If you aren’t able to take a trip this month, these two books by local authors might be just the escape you need.
Pacificus by James Donbar
Readers looking for an escape from everyday life won’t be disappointed in Pacificus, a fast-paced political thriller that is bound to keep the pages turning and your heart pumping.
The island of Pacificus is a haven for the world’s wealthiest individuals looking to build a community on a set of clearly defined principles: parity, peace, progress, prosperity and prudence. It’s easy to get lost in the details of the island. For instance, how does this island keep afloat? How do the residents get food and fuel? What is the daily routine? How is the government set up?
Utilizing a diverse cast of characters—including, but not limited to, a travel reporter and her editor determined that something sinister is occurring; Gaspar Delgado Navarro, the island’s administrator; and some mayhem-causing visitors to the island—the author is able to create a realistic portrayal of life both on and off this floating utopia.
As the island struggles to be recognized by the international community, the seemingly idyllic paradise becomes embroiled in conflict of its own. As the secrets and lies started floating to the surface, I couldn’t wait to find out just what was up on this mysterious island off the coast of Ecuador and what dark truth was lurking underneath.
Pacificus is the first novel by Florida author James Donbar.
Worm Fiddling Nocturne in the Key of a Broken Heart by Kimberly Lojewski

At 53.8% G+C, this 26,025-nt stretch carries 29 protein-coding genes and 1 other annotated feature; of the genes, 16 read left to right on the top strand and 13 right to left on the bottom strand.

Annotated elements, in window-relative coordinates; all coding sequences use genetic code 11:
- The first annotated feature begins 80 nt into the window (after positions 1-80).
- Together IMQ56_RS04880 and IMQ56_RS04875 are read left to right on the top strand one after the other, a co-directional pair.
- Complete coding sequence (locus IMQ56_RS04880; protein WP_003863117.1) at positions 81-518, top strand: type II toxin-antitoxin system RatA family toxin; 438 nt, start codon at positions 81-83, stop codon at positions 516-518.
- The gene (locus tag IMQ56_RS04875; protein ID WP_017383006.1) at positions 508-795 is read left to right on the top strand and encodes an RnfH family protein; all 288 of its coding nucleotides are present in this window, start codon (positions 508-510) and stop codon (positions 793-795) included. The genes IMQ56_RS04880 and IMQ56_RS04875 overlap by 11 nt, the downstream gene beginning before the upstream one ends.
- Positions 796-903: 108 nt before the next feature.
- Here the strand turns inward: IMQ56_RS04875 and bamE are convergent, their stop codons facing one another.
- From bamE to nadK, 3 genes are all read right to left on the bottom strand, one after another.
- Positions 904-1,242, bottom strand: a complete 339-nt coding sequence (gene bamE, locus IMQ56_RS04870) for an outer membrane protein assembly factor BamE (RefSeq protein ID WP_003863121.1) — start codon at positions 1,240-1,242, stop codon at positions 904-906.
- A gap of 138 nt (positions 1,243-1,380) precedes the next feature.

The opening lines of Worm Fiddling Nocturne in the Key of a Broken Heart could have been written about Kimberly Lojewski herself: “It isn’t just a pastime. It’s an art.”
While these lines might have been about worm fiddling, a method of collecting earthworms, Lojewski’s writing has truly achieved art form status through her collection of short stories. She has the uncanny ability to transport the reader from a hot, muggy Florida summer afternoon—I could almost hear the cicadas singing and feel the mosquitos swarming—to a small English village reminiscent of an “antiquated Peter Pan set.”
Despite the somewhat mystical, not-quite-real feeling of this fictional world—one familiar and yet different from our own—it’s easy to relate to the whimsical cast of characters.
From a camp counselor haunted by her best friend to a teenage prisoner of a reform camp run by the elderly, Lojewski’s characters are all looking for something: acceptance, escape, community. The stories take familiar tropes, such as a small-town girl struggling to accept her family’s legacy and longing for love, and gives them a uniquely Floridian spin. Can you say alligator wresting champion, anyone?
Droll in its humor, the book is sure to delight.
The short story collection was first published in 2018 by Burrow Press and is the winner of the Florida Book Award Gold Medal for Fiction.